Coming to these realizations was not straightforward, many challenges had to be overcome. First, we needed a method suitable to track the carbon flux all the way from CO2 to the last members of the food web. Developing the ideal tool was a journey that took nine years. It started during my PhD, in which I investigated matter fluxes using Stable Isotope Probing (SIP). The idea behind SIP is quite simple, you provide a microbial community with a specific substrate labeled with 13C, which certain microbes will incorporate in their biomolecules, and voilà, you know which organisms were actively using this substrate. When combined with metaproteomics, where the incorporation of 13C can be accurately quantified by mass spectrometry, SIP provides a wealth of information on the carbon sources organisms are using. From the first SIP-metaproteomics experiments on, my vision was to integrate all data obtained from this analysis and link them to individual community members. During the last decade, advancements in metagenomics analysis enabled mapping of proteomics information to individual microorganisms. The evolution of these tools culminated in this study with development of the Stable Isotope Cluster Analysis (SIsCA), a method able to determine and compare how different members of a microbial community utilize carbon both quantitatively and over time (Fig. 1).
With this suitable method in our hand, we then realized that simply filling groundwater spiked with 13C-labeled CO2 into bottles would not provide enough incorporation to measure carbon flux. We needed to boost chemolithoautotrophic activity. For one year, we carried on pre-experiments testing different conditions, and we were surprised to realize that, despite the specific groundwater characteristics at the site, addition of thiosulfate provided the best conditions for chemolithoautotrophs growth in our samples.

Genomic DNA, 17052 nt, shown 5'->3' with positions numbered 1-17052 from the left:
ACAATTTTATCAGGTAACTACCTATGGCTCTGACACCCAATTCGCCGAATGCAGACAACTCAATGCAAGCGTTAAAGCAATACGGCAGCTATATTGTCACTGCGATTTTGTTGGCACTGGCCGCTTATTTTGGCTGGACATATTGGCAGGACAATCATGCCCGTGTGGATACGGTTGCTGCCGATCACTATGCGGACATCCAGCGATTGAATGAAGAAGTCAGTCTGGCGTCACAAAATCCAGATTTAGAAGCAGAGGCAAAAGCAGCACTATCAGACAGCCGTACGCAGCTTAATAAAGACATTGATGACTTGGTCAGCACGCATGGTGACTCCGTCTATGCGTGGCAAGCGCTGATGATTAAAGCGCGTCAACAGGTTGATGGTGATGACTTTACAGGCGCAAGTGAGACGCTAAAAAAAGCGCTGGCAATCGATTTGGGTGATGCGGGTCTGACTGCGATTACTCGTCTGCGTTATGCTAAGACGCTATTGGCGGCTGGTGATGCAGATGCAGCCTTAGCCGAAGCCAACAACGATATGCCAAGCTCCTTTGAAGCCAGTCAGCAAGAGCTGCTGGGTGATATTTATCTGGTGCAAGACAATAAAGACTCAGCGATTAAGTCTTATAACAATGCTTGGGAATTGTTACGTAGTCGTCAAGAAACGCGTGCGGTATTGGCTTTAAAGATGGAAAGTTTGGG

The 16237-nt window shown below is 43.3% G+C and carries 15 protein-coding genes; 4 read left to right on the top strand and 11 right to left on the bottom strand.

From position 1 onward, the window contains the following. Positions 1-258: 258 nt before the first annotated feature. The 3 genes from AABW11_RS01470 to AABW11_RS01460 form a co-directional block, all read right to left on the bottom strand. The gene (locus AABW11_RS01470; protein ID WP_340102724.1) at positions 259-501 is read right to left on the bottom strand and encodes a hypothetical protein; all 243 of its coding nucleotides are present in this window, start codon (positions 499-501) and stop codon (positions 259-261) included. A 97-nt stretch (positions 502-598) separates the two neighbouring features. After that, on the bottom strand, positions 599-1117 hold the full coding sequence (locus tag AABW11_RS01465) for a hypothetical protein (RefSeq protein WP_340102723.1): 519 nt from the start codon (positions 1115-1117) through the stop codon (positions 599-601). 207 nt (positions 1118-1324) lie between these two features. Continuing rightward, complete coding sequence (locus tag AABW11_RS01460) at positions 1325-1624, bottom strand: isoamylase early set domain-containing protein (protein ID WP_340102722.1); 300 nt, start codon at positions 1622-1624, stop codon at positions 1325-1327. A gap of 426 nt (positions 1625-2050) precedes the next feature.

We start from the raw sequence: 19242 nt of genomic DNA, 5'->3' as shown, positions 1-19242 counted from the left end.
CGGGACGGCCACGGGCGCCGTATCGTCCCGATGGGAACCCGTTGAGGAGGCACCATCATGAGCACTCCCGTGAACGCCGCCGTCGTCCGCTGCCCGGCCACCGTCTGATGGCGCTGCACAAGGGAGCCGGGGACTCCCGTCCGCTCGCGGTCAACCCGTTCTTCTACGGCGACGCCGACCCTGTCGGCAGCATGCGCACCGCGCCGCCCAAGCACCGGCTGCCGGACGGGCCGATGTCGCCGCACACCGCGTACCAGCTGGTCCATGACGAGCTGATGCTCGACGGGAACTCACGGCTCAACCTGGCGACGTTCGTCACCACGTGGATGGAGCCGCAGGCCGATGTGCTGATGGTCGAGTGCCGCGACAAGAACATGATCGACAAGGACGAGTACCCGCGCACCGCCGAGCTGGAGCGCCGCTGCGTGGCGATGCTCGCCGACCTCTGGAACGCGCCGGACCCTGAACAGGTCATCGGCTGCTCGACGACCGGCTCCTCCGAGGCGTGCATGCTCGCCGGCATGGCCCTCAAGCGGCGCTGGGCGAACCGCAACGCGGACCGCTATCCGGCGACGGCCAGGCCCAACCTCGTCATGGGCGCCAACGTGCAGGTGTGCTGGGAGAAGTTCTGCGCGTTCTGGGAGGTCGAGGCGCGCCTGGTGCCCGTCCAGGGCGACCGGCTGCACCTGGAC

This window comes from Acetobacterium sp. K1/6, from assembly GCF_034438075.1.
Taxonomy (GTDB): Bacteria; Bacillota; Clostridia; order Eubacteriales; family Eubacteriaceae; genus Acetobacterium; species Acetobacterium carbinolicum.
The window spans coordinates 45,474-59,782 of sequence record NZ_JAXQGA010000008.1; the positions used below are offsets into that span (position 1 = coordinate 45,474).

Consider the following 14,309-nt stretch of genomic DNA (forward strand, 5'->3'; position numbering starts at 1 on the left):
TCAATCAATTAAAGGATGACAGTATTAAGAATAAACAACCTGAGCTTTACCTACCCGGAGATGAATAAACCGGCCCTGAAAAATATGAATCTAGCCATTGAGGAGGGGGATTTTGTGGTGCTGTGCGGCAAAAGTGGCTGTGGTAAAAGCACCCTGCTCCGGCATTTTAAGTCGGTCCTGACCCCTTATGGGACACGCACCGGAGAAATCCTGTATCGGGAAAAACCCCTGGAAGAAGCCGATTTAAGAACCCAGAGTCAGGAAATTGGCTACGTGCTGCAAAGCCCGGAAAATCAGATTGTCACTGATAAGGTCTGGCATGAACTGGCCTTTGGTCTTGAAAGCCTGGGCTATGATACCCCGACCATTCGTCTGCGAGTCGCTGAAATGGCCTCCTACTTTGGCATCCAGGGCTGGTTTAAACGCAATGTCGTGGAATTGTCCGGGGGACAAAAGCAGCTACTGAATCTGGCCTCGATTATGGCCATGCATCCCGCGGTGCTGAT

Once chemolithoautotrophic activity was boosted, we had to face the next challenge: The groundwater we wanted to investigate comes from an aquifer in a limestone setting, hence the water is saturated with 12C-bicarbonate. Therefore, before we could label our sample with 13C-bicarbonate, this “background” had to be removed. We solved this problem by acidifying the groundwater and gassing with synthetic air to remove the unwanted background, before adjusting the pH back its original value and proceed with 13C-bicarbonate spiking. Unfortunately, the organisms would not survive this pH rollercoaster, they had to be evacuated first! We filtered the groundwater and kept the microbes on the filter safe in a small volume of untreated groundwater. This solution allowed us to tackle another challenge: the ultra-low cell numbers in the groundwater. By concentrating cells, we were able to obtain enough material for the analysis. We later realized that this procedure had yet another positive side effect: as not all cells survived the evacuation procedure, it provided a source of unlabeled organic carbon, which helped us to differentiate the origin of the carbon.
Ultimately, our study provided two great outcomes. On one hand a methodological advancement, as we could develop an accurate method to trace carbon fluxes quantitatively and over time. On the other hand, we were able to add little pieces to the great puzzle that the network of microbial communities in the subsurface resembles.
The ability of the prevalent mixotrophs in these communities to employ different strategies to obtain carbon sources emphasizes that an organism must adapt to survive and succeed in such a harsh environment. As inhabitants of the surface, we, as humans, can learn from subsurface microbes and realize that adaptation to the surrounding environment and contribution to the well-being of our communities are key factors for a successful life in our tiny, yet complex Critical Zone.
Find the full paper here: https://doi.org/10.1038/s41396-021-01163-x